A brief look at Alnmouth

A view into Alnmouth

A view into Alnmouth

I spent last weekend in Alnmouth, in part exploring the estuary of the river. This is the first of a few posts inspired by the trip. As the picture above shows, it’s a lovely little village that could be bracketed as ‘picturesque’. But that muddy foreground, the river, the ea, all promise nature.

Google maps view of Alnmouth

Google maps view of Alnmouth

Because it’s tidal you get mudflats, and that means waders and other shore birds, plus whatever happens to come in off the sea.

Mud, mud, glorious mud

Mud, mud, glorious mud

In practice this meant Ringed Plover, Oystercatcher, Bar-Tailed Godwit, Whimbrel, Redshank, Common Sandpiper, Eider, Grey Heron, Black-Headed Gulls, Herring Gulls, Terns, Mallards and Shelduck.

Sadly most were at a distance, and the Whimbrel was seen when I wasn’t carrying my camera. But here are a few pics anyway.

Grey Heron and Black Headed Gull River Aln May 2015

Grey Heron and Black Headed Gull
River Aln May 2015

Bar-tailed Godwit River Aln, May 2015

Bar-tailed Godwit
River Aln, May 2015

Shelduck River Aln, May 2015

Shelduck
River Aln, May 2015

Cormorant River Aln, May 2015

Cormorant
River Aln, May 2015

Ringed Plover River Aln, May 2015

Ringed Plover
River Aln, May 2015

Ringed Plover River Aln, May 2015

Ringed Plover
River Aln, May 2015

Oystercatcher River Aln, May 2015

Oystercatcher
River Aln, May 2015

Common Sandpiper River Aln, May 2015

Common Sandpiper
River Aln, May 2015

The beach and estuary was being well combed by Rooks and Jackdaws that were also very used to human company.

Rook on patrol Alnmouth, May 2015

Rook on patrol
Alnmouth, May 2015

Jackdaw scanning the beach Alnmouth, May 2015

Jackdaw scanning the beach
Alnmouth, May 2015

Jackdaw Amble, May 2015

Jackdaw
Amble, May 2015

Rook beachcombing Alnmouth, May 2015

Rook beachcombing
Alnmouth, May 2015

The mud also attracted swallows and martins that were collecting it for use in nest-building.

Swift Alnmouth, May 2015

Swift
Alnmouth, May 2015

Swallow collecting nest material River Aln, May 2015

Swallow collecting nest material
River Aln, May 2015

Swallow in the mud River Aln, May 2015

Swallow in the mud
River Aln, May 2015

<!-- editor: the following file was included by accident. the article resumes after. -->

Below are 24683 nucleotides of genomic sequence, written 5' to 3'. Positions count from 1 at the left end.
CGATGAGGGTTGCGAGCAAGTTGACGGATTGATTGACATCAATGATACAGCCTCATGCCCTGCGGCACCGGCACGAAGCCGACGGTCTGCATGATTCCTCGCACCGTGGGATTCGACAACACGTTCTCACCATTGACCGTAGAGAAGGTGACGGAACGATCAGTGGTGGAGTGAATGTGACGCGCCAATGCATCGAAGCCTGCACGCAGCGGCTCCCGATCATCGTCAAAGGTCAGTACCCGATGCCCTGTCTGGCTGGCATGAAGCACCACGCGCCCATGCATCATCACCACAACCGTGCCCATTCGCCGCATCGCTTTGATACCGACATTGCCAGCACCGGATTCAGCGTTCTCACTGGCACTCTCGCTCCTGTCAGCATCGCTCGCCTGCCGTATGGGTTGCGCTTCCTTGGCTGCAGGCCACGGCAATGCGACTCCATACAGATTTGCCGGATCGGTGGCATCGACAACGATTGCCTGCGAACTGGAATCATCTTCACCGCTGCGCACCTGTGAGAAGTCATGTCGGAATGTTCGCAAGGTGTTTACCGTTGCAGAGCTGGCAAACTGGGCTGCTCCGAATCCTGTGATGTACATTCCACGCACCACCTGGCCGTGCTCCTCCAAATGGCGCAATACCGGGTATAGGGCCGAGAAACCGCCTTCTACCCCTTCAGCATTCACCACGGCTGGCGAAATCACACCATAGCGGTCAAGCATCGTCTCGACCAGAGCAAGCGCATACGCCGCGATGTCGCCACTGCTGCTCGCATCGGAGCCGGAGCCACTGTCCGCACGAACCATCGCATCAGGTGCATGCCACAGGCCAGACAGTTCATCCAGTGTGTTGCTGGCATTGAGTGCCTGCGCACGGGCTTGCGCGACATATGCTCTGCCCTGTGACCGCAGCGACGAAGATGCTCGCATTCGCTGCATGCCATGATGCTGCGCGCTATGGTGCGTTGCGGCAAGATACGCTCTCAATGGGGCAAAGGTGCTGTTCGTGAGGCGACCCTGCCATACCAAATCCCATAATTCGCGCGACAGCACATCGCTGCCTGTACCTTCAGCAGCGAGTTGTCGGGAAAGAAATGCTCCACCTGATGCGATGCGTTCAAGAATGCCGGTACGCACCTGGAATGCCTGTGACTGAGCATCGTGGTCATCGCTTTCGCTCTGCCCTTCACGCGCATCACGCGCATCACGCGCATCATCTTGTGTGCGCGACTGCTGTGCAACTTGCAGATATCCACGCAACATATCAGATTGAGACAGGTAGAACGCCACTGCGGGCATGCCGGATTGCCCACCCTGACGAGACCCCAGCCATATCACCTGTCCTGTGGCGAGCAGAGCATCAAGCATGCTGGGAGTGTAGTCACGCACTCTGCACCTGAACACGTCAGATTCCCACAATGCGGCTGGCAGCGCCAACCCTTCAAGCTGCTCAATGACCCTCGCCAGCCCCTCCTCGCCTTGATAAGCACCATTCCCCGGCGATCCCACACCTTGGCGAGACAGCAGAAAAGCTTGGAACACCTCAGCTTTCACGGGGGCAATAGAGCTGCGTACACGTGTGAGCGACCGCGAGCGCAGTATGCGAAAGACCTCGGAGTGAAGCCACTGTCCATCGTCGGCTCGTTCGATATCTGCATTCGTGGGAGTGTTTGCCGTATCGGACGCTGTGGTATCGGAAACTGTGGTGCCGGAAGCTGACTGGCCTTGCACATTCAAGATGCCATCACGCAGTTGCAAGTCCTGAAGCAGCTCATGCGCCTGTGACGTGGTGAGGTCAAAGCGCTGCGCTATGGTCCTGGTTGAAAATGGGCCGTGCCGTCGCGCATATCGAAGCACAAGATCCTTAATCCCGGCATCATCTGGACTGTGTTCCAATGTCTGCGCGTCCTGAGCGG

House Martin Alnmouth, May 2015

House Martin
Alnmouth, May 2015

This one landed to collect something, but seems to have given himself a fright instead:

In fact the skies of Northumberland were full of swallows, swifts and martins. There were plenty more to be found hanging around Alnwick Castle. In fact, because pairs were engaged in nest-building you often found queues developing.

Swallows waiting their turn Alnwick Castle, May 2015

Swallows waiting their turn
Alnwick Castle, May 2015

Mate is occupying the nest. He had a long wait.

Mate is occupying the nest. He had a long wait.

And this is the nest occupier!

And this is the nest occupier!

There were also Lapwing breeding in the area and we saw them whirling and calling regularly.

Tomorrow I’ll post some of the great Tern photos I managed to get, and I’ve got some Eider photos to share too. But they both deserve their own posts.

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This entry was posted in Birds, England, Why watch wildlife? and tagged , , , , . Bookmark the permalink.

3 Responses to A brief look at Alnmouth

  1. Pingback: There is a season, tern, tern, tern… | Why watch wildlife?

  2. Anonymous says:

    Thank you for sharing this. We were told by a local man that the tiny birds near the edge of the water were called “stoneturners”. Have you heard this term?

I welcome thoughts, comments and questions, so please feel free to share anything at all. Thanks, David

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